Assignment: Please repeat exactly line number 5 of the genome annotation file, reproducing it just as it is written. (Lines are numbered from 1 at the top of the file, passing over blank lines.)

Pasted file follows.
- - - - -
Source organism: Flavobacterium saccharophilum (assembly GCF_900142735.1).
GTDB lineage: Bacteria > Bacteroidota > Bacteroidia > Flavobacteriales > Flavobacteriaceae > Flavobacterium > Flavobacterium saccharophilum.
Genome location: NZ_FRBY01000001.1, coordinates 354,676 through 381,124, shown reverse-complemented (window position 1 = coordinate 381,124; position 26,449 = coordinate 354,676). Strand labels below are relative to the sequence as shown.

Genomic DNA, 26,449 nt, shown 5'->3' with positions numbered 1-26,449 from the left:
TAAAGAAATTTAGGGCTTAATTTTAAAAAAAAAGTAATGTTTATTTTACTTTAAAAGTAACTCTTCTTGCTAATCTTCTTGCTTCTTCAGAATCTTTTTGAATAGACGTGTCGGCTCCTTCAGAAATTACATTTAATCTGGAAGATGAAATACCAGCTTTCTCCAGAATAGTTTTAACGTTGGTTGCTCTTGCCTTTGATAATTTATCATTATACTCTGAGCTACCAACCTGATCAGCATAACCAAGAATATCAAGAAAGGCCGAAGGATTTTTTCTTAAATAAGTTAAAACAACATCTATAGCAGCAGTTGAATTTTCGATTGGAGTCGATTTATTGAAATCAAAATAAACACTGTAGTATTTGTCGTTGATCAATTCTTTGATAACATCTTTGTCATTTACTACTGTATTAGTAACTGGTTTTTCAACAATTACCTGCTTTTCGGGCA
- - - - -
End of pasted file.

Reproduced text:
TAAAGAAATTTAGGGCTTAATTTTAAAAAAAAAGTAATGTTTATTTTACTTTAAAAGTAACTCTTCTTGCTAATCTTCTTGCTTCTTCAGAATCTTTTTGAATAGACGTGTCGGCTCCTTCAGAAATTACATTTAATCTGGAAGATGAAATACCAGCTTTCTCCAGAATAGTTTTAACGTTGGTTGCTCTTGCCTTTGATAATTTATCATTATACTCTGAGCTACCAACCTGATCAGCATAACCAAGAATATCAAGAAAGGCCGAAGGATTTTTTCTTAAATAAGTTAAAACAACATCTATAGCAGCAGTTGAATTTTCGATTGGAGTCGATTTATTGAAATCAAAATAAACACTGTAGTATTTGTCGTTGATCAATTCTTTGATAACATCTTTGTCATTTACTACTGTATTAGTAACTGGTTTTTCAACAATTACCTGCTTTTCGGGCA